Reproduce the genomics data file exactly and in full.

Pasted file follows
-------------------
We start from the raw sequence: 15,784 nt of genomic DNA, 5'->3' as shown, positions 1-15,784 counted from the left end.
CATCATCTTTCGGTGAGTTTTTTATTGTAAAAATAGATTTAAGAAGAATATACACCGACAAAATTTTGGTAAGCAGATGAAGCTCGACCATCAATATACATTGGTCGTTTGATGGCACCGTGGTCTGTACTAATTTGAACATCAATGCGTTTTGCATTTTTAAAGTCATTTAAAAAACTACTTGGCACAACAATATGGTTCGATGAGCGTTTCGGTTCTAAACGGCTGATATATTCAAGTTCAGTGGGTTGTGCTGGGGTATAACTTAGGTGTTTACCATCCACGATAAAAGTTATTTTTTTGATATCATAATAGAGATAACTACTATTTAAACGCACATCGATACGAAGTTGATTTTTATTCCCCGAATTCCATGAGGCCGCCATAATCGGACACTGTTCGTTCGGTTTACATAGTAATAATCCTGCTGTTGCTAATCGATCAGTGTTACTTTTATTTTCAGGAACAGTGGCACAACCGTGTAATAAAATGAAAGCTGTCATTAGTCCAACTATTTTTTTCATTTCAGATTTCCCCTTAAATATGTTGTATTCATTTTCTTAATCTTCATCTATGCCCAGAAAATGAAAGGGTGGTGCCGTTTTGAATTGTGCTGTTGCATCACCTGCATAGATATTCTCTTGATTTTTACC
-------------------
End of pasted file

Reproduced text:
We start from the raw sequence: 15,784 nt of genomic DNA, 5'->3' as shown, positions 1-15,784 counted from the left end.
CATCATCTTTCGGTGAGTTTTTTATTGTAAAAATAGATTTAAGAAGAATATACACCGACAAAATTTTGGTAAGCAGATGAAGCTCGACCATCAATATACATTGGTCGTTTGATGGCACCGTGGTCTGTACTAATTTGAACATCAATGCGTTTTGCATTTTTAAAGTCATTTAAAAAACTACTTGGCACAACAATATGGTTCGATGAGCGTTTCGGTTCTAAACGGCTGATATATTCAAGTTCAGTGGGTTGTGCTGGGGTATAACTTAGGTGTTTACCATCCACGATAAAAGTTATTTTTTTGATATCATAATAGAGATAACTACTATTTAAACGCACATCGATACGAAGTTGATTTTTATTCCCCGAATTCCATGAGGCCGCCATAATCGGACACTGTTCGTTCGGTTTACATAGTAATAATCCTGCTGTTGCTAATCGATCAGTGTTACTTTTATTTTCAGGAACAGTGGCACAACCGTGTAATAAAATGAAAGCTGTCATTAGTCCAACTATTTTTTTCATTTCAGATTTCCCCTTAAATATGTTGTATTCATTTTCTTAATCTTCATCTATGCCCAGAAAATGAAAGGGTGGTGCCGTTTTGAATTGTGCTGTTGCATCACCTGCATAGATATTCTCTTGATTTTTACC